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Call for next UK government to stimulate social investment

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Published: 5 April 2024

Signatories including impact investors and sector organisations outline measures they say should be implemented to boost private investment targeting poverty in the UK. 

The next UK government needs to deploy measures to target more private investment towards poverty alleviation, says social investor group | Photo by Marcin Nowak on Unsplash

UK social investors Big Society Capital and Big Issue Invest are among 36 organisations that have outlined proposals which they said could help direct up to £50bn (€58bn) of additional private investment towards driving growth and eliminating poverty across the country over the next decade.

In a letter published in the Financial Times today, the organisations called on the next UK government to provide more ways in which private investment can be harnessed for national good alongside government spending. Polls indicate the opposition Labour party is likely to win the election, which is expected to take place in late 2024.

The 34 other signatories include heads of impact investors and sector bodies including Snowball, Resonance, Bridges Outcomes, Nesta, Triodos Bank UK, Friends Provident Foundation and the Impact Investing Institute.

Nigel Kershaw, co-founder of Big Issue Invest, noted that government data showed over 13m people, or one in five of the UK population, currently live in poverty, of which nearly 4m do not have access to basics like shelter, food, clothing, or toiletries. 

“It is time for our next government to focus on prevention, in order to remedy this unacceptable and worsening situation through more private as well as public investment,” Kershaw said in a comment on the letter.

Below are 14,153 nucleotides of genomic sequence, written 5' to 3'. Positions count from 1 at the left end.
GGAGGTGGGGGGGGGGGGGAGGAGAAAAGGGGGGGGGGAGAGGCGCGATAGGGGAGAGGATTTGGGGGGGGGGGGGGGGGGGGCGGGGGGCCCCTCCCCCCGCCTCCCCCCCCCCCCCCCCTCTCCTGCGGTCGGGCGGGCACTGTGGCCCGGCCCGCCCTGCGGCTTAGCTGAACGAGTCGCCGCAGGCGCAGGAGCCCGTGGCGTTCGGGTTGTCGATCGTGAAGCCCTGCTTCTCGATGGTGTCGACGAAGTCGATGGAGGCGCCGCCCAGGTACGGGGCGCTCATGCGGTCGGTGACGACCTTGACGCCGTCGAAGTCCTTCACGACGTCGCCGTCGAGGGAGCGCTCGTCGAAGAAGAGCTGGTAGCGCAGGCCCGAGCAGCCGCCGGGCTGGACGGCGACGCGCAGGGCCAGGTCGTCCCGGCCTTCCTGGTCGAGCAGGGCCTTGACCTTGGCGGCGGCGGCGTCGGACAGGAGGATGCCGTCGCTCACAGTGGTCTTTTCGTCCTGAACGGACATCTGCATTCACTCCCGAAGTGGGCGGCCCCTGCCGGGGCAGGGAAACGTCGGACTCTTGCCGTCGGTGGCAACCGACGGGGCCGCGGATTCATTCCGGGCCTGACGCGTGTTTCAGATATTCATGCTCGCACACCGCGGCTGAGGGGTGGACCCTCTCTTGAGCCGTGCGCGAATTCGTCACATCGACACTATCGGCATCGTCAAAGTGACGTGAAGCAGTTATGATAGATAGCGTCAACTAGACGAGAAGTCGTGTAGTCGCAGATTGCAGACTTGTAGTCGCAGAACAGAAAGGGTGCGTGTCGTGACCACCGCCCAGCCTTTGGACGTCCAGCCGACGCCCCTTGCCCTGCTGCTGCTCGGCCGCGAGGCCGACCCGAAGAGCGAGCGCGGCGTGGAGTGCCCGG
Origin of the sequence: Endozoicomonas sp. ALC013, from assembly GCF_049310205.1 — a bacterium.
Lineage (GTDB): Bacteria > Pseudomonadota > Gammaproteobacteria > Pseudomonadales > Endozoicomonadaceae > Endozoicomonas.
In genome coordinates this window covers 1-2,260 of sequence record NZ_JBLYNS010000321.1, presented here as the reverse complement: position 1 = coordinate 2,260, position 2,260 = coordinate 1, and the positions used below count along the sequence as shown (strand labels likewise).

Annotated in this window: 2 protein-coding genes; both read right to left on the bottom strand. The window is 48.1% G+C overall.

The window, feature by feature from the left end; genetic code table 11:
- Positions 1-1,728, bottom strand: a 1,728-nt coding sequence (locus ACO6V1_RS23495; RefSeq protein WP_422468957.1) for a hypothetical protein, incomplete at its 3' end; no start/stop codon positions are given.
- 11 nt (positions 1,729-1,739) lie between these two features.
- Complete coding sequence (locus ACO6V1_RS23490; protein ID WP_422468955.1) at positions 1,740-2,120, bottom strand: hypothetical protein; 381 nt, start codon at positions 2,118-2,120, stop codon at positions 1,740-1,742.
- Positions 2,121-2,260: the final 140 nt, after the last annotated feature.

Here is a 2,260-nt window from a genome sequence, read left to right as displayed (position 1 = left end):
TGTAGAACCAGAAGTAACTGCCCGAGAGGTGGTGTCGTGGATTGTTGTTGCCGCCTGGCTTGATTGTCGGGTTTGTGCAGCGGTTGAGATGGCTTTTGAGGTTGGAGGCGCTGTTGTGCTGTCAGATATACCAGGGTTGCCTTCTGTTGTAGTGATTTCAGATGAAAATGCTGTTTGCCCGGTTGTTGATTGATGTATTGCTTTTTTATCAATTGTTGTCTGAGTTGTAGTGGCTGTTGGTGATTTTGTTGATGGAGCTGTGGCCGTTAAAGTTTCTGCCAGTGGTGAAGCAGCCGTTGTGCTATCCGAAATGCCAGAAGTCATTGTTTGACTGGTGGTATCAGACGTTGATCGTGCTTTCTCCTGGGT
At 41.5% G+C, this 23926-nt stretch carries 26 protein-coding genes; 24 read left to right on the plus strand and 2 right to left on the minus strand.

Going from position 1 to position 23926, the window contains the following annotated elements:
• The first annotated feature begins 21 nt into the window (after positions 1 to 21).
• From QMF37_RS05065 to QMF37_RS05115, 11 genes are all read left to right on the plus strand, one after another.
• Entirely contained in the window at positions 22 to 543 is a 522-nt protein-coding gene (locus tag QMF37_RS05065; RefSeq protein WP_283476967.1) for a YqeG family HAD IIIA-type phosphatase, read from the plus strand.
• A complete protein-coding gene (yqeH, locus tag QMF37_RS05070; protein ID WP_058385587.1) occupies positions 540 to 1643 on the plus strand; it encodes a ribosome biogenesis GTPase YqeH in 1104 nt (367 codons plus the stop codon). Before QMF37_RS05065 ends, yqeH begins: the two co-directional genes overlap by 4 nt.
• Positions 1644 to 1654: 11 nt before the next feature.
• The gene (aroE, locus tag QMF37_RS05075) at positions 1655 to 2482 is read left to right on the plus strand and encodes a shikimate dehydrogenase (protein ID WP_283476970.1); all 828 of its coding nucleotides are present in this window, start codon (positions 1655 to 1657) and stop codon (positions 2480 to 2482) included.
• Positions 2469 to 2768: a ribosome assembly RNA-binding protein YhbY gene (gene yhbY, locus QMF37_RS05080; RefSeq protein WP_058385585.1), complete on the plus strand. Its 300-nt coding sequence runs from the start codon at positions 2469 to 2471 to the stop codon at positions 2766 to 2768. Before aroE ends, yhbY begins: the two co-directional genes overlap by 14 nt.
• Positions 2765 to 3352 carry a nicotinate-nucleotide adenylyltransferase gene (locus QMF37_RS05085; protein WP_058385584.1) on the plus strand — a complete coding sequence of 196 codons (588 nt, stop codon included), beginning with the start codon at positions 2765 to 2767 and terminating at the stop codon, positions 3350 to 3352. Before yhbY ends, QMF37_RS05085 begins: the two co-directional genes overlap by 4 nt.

The letter signatories called for the launch a national growth fund to attract pension capital and other institutional investment into critical economic sectors, as well as the establishment of a Local Community Growth Fund that would use current government spending to attract private investment into growth opportunities identified by communities around the UK.

The organisations also want to see the introduction of incentives to encourage banks, pension funds and foundations to invest for long-term sustainable and inclusive growth. 

In particular, they said guidance on fiduciary duty should be revised to permit and encourage pension funds and other institutional investors to direct more of their assets into growth opportunities linked to social inclusion. The need to clarify the relationship between impact investing and the fiduciary duty of pension funds has been a hot topic in the UK over recent months.   

Trusts and foundations should also be actively encouraged to invest a percentage of their assets in investments that encourage long-term economic and social value as well as a financial return, the organisations said.

Other proposals included the establishment of a Financial Inclusion Taskforce to improve financial inclusion and access to “fair” banking, plus what the letter signatories call smarter spending, in order to mobilise private investment to produce more cost-effective delivery of public services, such as medical care.

“Huge opportunity”

The organisations said these measures, if implemented, would not only enable economic growth and save money for taxpayers, but also benefit communities through, for example, job creation, keeping families together and improving the health of the most vulnerable.

Stephen Muers, Big Society Capital’s chief executive described UK public and private investment in these areas as “chronically low” as a share of GDP compared to  competitor countries.

“There is a huge opportunity to channel more private as well as public money into investments which improve people’s lives across the UK and drive genuinely sustainable and inclusive growth, as well as delivering a financial return,” he said.

Although social investment may lag that seen in some countries, there is evidence of increasing appetite in the UK, which the signatories are hoping to build on. Big Society Capital reported in its most recent annual survey that the amount invested in tackling social issues rose to £9.4bn in 2022 from £7.9bn in 2021.

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